Next, let´s think about the messages of these works
Woolverton brought on a more modern dimension to the character of Beauty, named Belle, making her an educated woman who dreams of the wider world and sees the value in not being submissive or a tool for the betterment of her male peers, such as Gaston. This, in turn, adds a fresh spin to the typical rural village and its bumpkin inhabitants, as well as the castle as it comments on gender roles, social structure and preconceived notions of self-worth. She’s not just a vapid airhead who conforms to some Aphroditian ideal, thus making her intellectually as well as physically attractive to the Beast, giving the relationship more layers than your standard child-friendly fairy tale, and creating a role model for young girls. She’s smart, funny, resourceful, kind and with a clear set of values while still have flaws (she’s scared, headstrong, not always careful about her words or choices and can be given to her emotions) that make feel human.
By contrast, what is Woolverton’s Alice? She’s a Mary Sue, someone who the plot has already anointed a saint and never makes any sort of major error. She’s either completely sure of herself or just blankly observing what’s going on around her. How smart is she? How resourceful is she? What are her values, beyond not wanting to be married? What are her fears? What motivates her? Because so much of what she does is dictated solely by plot necessity, we don’t get those wonderful little moments of character building like we did with the likes of Belle or Simba. Even her re-imagining of Maleficent was like this, reducing a powerful and domineering woman into the byproduct of soppy and tiresome romance cliches of broken love and defining her less by her active decisions and methods, and more by her victimhood (an out-of-place, as well as poor taste, allusion to rape with her wings doesn’t help any).
And third, the ultimate question of any creative: why does this need to exist?
Even if your work follows a pre-established template, the right touches can make it memorable and standalone. Brazil is a comic take on 1984. Indiana Jones is a new, more self-aware, approach to old 1930s adventure serials. Star Wars is Kurosawa samurai movies by way of Flash Gordon. Woolverton managed this, as stated above, with Beauty, and in her contributions towards Lion King, Aladdin and Mulan.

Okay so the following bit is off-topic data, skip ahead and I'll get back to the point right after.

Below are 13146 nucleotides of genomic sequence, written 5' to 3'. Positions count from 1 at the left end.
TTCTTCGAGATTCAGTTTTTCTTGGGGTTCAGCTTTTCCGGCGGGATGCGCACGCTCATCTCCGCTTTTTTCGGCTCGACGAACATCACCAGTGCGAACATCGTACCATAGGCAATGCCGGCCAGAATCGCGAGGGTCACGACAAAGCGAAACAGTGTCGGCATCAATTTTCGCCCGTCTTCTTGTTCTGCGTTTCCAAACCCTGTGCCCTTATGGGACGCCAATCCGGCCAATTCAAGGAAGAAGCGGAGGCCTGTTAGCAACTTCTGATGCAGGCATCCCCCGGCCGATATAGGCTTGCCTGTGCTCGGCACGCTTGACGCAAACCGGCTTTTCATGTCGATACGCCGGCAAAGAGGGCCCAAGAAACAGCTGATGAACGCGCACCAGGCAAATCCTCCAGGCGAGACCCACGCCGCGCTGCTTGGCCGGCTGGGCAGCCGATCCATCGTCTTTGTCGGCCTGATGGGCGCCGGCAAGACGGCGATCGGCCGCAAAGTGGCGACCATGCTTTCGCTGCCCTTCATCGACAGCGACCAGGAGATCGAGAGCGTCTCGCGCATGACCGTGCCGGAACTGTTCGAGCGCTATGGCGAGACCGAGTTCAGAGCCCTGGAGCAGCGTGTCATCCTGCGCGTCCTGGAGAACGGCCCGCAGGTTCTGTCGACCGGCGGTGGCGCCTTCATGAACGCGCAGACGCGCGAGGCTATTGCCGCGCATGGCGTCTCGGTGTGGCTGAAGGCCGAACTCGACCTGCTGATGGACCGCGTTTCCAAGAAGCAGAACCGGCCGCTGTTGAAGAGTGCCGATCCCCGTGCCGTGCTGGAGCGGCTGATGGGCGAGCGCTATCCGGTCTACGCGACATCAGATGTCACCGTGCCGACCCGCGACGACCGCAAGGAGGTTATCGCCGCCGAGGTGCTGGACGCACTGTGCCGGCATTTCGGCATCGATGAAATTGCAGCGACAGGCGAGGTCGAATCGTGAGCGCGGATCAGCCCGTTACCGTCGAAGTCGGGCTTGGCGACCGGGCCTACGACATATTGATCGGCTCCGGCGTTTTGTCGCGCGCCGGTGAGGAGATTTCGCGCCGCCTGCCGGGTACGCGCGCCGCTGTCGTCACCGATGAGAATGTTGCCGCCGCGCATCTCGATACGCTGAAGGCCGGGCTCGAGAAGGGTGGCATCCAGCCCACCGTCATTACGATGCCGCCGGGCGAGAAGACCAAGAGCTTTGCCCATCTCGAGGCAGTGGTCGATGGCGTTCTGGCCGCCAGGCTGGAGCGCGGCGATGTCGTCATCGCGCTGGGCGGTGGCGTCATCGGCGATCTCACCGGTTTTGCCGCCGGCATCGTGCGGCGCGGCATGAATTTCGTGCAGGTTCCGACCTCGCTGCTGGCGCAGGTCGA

Where was this with the Alice films and Maleficent? They all played like routine summer fantasy blockbusters: Alice was a watered down Lord of the Rings, Maleficent was a song-free Wicked and Looking Glass played like some strange hybrid of Time Bandits, Back to the Future and Pirates of the Caribbean. Each stuck to a rigid and safe road with regards to formulas relating to hero’s journey and villain’s tragedies, setting up no surprises, subversions or chances to comment on elements of the source material the way Beauty had. They abandoned more interesting thematic and narrative ideas to go the tried and tested route: doing a Wonderland tale with an older Alice and how an adult would perceive such a world? Prophecy with some stand up for yourself for good measure. Understanding Maleficent’s origin and getting into the mind of living evil? Make her a scorned lover. Doing a story with time travel and its many consequences? Let’s save the token best friend with a sad backstory that we can make all better.
Where’s the daring or the clever subtext? Where’s the interesting contrast of characters and their worldviews? Where´s the commentary on the source material? Where are even a well-rounded and fleshed out cast who don’t bow down just to make way for the holier than thou protagonist?
And so, that’s where I bring this yarn to a close.
Naturally, I never like to be too downbeat in my conclusions, and for whatever I may have said, I do owe Woolverton some credit in my own creative development, like any child of the 90s. She was one of the many cogs that made the machine that was the Disney Renaissance possible and has certainly worked hard in bringing new ideas to female-led stories, always important for little girls out there with a growing imagination. However, every artist reaches a burnout point, and I worry if Woolverton has begun to put novelty before actual storytelling.
Never Miss An Article
Join our mailing list and recieve an email as soon as there is a new article.